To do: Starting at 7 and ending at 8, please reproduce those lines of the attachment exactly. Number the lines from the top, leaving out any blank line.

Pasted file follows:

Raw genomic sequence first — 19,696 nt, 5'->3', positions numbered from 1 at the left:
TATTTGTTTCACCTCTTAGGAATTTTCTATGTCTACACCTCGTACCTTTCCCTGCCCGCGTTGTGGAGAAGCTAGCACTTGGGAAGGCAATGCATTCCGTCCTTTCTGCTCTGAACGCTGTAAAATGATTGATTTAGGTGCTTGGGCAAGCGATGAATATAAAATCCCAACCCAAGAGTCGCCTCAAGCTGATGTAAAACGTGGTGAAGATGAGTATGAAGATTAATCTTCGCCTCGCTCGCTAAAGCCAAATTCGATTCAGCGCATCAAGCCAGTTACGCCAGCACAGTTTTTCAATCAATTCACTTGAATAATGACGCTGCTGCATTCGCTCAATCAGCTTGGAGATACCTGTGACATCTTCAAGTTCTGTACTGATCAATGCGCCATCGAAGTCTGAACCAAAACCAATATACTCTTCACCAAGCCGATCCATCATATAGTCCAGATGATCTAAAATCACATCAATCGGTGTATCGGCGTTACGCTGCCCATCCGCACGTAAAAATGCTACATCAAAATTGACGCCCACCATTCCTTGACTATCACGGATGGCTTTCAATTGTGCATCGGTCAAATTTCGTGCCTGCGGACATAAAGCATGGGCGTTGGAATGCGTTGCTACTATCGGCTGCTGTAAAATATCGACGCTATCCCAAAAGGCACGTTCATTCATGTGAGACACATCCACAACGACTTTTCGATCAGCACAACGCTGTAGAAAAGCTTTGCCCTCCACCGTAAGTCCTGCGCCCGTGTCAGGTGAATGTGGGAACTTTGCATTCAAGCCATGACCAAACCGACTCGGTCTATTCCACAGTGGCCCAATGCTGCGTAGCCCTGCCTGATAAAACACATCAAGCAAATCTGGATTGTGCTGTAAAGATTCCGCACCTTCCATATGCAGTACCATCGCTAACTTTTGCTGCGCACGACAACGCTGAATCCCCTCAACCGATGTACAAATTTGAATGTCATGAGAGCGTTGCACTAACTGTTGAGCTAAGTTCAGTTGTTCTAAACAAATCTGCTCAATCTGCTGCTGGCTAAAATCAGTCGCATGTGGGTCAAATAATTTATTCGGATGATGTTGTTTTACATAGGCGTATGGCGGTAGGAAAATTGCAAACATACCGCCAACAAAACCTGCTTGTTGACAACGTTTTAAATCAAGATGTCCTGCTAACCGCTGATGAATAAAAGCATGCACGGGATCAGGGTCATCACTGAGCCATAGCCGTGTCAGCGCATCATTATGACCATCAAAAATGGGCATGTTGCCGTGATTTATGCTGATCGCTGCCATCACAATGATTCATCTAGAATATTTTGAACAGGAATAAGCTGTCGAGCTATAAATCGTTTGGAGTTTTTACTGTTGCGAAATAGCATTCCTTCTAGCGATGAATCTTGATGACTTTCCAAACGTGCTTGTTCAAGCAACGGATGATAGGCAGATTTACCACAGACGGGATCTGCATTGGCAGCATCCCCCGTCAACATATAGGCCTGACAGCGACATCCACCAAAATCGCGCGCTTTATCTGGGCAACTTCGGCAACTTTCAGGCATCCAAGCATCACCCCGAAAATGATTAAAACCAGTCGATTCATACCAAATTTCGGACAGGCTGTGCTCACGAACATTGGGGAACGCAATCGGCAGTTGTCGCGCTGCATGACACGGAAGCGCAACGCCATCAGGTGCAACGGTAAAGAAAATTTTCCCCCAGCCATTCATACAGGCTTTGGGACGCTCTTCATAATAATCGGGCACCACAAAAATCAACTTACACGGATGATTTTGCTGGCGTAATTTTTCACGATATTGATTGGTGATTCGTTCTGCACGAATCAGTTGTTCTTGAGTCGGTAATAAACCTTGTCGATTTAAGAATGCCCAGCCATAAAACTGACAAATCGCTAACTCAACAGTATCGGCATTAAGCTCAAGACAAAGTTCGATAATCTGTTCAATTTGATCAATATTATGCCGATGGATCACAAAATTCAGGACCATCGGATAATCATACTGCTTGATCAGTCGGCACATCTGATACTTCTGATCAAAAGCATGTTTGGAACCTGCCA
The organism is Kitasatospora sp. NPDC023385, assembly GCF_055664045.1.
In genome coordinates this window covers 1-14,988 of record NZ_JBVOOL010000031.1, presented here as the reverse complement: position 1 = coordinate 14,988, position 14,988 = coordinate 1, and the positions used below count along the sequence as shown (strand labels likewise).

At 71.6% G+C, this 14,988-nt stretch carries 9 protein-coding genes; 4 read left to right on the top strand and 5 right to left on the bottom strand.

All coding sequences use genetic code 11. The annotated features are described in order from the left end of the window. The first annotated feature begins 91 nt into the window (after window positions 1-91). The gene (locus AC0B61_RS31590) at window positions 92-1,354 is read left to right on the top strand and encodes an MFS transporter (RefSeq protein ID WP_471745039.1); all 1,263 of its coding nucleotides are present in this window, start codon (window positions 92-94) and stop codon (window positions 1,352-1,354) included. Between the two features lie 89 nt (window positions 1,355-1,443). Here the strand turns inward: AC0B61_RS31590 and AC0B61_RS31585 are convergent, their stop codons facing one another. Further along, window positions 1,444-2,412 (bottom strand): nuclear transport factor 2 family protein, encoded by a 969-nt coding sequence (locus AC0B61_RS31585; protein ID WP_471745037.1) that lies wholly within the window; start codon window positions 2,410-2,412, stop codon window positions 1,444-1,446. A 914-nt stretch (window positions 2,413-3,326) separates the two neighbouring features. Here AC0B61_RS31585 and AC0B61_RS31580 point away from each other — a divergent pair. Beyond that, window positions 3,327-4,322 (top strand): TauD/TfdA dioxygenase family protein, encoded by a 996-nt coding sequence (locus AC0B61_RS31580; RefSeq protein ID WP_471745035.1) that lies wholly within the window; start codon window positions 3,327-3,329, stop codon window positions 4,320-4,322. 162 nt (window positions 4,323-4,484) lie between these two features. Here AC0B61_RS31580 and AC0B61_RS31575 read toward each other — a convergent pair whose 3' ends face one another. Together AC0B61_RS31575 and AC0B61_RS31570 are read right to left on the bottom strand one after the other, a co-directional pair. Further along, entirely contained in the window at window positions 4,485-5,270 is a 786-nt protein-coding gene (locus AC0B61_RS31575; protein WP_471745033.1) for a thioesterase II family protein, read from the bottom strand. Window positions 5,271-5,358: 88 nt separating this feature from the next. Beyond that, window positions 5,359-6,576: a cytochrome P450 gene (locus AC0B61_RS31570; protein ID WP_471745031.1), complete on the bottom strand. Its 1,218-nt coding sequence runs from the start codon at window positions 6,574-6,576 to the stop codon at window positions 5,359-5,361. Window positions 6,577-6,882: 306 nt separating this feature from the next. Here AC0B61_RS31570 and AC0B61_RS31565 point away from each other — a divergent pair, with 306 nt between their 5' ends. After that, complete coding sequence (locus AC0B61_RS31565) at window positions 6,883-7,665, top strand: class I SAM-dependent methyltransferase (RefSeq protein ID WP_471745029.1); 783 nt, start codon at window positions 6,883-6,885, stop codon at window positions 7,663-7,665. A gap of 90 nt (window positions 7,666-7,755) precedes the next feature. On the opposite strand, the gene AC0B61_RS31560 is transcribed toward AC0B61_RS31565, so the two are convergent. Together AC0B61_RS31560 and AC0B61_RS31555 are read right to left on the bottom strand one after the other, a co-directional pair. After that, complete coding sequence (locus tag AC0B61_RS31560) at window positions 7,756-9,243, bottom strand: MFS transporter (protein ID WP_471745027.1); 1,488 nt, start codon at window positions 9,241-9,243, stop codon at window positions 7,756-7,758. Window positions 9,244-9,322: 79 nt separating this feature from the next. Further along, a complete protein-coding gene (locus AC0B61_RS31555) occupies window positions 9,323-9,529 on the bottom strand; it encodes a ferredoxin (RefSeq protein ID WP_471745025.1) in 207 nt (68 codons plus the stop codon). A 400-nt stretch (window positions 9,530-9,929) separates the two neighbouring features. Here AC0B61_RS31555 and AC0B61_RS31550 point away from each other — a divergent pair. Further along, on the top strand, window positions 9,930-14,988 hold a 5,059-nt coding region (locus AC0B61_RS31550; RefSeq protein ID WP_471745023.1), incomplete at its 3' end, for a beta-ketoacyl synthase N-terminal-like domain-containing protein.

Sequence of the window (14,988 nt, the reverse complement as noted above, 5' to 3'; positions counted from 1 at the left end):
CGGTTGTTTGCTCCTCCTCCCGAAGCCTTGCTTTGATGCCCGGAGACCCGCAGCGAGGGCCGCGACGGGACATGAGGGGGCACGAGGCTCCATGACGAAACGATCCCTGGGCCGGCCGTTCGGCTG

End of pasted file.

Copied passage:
Sequence of the window (14,988 nt, the reverse complement as noted above, 5' to 3'; positions counted from 1 at the left end):
CGGTTGTTTGCTCCTCCTCCCGAAGCCTTGCTTTGATGCCCGGAGACCCGCAGCGAGGGCCGCGACGGGACATGAGGGGGCACGAGGCTCCATGACGAAACGATCCCTGGGCCGGCCGTTCGGCTG